To make the most of your business portfolio, you need to be able to leverage trades of your intellectual property, or IP. Trading your non-essential IP for products that will increase your bottom line is the best way to improve your own portfolio. However, in order to maintain control over your own IP – and prevent sabotage – you have to be able to protect your IP. Here are three ways to protect your company IP, and ensure that it goes public when you want it to – and not before.
Identify All Your IP
If you own a company, you probably have secrets that you wish to keep from your competitors. Those trade secrets are necessary for the prosperity of your business. Your IP, or intellectual property, is also important. If you don't know what your IP is – such as you have a separate department that generates IP – you need to familiarize yourself with it. You can't protect what you don't know you own. Take the time to identify and label each piece of IP your company owns. This will help you identify any potential theft of your IP.
Utilize Confidentiality Agreements with Your Employees
If you have employees handling your IP, it's important that you hold them accountable for the way they handle that information. Confidentiality agreements allow you to hold your employees accountable for any breaches that might occur as a result of their mishandling of privileged information regarding your IP or other trade secrets.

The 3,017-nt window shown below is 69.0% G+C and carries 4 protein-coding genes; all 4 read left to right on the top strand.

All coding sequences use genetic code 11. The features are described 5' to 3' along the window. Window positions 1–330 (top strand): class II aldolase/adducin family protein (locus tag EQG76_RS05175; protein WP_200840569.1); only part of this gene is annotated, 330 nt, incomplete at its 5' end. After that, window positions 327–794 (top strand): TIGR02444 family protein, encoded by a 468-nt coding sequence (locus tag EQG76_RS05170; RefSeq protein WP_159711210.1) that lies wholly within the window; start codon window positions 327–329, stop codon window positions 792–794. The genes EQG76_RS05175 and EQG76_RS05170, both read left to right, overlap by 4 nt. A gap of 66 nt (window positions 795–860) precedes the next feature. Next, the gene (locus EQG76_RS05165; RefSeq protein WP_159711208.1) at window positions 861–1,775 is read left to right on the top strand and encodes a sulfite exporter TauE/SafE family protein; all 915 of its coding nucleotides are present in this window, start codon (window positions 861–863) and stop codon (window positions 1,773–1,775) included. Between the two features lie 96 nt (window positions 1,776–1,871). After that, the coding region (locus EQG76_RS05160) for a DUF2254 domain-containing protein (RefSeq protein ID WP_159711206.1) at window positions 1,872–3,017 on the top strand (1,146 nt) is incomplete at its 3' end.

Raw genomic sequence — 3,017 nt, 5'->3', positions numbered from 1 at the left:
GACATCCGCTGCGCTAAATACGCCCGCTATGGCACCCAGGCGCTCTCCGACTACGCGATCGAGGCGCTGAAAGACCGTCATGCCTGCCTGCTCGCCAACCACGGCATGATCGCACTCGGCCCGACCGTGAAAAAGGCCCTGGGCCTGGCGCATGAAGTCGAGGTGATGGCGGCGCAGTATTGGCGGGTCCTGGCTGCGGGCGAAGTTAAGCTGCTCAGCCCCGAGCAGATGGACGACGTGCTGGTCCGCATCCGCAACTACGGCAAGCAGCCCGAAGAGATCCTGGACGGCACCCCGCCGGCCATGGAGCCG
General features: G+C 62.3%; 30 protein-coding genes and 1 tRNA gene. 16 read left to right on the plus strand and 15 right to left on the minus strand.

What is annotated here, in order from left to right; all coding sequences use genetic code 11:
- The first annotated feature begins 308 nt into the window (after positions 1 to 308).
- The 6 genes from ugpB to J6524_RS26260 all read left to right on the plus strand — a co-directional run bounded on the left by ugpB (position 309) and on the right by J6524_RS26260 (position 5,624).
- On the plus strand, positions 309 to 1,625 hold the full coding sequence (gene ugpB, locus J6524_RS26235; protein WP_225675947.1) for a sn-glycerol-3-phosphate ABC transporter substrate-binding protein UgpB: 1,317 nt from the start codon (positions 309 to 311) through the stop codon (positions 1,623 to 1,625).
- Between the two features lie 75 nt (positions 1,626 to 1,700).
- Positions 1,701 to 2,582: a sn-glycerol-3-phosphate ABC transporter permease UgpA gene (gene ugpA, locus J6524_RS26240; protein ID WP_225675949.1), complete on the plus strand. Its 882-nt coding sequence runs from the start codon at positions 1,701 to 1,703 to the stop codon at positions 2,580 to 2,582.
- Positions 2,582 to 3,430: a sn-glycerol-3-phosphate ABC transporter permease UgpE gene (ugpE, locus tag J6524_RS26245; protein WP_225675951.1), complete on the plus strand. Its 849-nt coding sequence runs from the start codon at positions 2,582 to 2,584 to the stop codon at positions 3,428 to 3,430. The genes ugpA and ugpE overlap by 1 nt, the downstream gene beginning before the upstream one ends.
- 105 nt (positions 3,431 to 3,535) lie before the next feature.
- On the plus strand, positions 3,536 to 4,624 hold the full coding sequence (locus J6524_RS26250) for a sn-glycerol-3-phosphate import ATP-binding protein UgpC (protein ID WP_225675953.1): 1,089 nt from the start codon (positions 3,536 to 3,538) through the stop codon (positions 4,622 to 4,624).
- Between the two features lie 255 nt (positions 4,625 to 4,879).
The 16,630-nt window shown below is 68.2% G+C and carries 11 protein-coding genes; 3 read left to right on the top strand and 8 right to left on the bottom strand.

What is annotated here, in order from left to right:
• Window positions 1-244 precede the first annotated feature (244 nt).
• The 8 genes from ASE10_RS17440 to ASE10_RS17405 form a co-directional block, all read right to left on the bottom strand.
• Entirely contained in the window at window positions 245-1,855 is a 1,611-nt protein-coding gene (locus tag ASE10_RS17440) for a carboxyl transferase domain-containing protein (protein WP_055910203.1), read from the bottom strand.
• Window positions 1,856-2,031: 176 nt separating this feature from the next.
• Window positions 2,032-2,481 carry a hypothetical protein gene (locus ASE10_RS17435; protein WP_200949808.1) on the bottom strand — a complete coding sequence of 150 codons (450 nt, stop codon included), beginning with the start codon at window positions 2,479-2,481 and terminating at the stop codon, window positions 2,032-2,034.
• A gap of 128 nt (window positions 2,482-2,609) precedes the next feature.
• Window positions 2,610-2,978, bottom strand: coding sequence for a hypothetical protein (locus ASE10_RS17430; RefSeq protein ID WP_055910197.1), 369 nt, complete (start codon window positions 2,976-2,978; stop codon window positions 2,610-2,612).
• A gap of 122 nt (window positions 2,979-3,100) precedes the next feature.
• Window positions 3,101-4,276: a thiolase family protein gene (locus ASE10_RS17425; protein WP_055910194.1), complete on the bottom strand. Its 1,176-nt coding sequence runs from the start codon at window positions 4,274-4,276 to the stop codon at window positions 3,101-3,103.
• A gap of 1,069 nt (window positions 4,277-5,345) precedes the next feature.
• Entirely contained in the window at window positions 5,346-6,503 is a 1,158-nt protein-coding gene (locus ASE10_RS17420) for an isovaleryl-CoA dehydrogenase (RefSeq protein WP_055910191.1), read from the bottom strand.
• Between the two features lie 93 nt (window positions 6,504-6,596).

Once you have confidentiality agreements in place, you should sit down with your employees once a year and go over the information included in the agreement. This will ensure that your employees remain up-to-date on the agreement they signed. Your confidentiality agreement should include a clause that prohibits employees from divulging information about your IP should they seek employment elsewhere.
Limit Disclosure to Third Parties
When it comes to your business IP trading, third party disclosures can spell disaster – especially if the information is disclosed to the wrong parties. Before you share your IP or trade secrets with a third party, be sure you have them sign a non-disclosure agreement. The non-disclosure agreement – or NDA is similar to the confidentiality agreement you'll have your employees sign. This agreement will prevent third parties from discussing any information they learn about your company IP.
Intellectual properties are a valuable part of your business assets. The information provided here will help you protect your IP and trade secrets.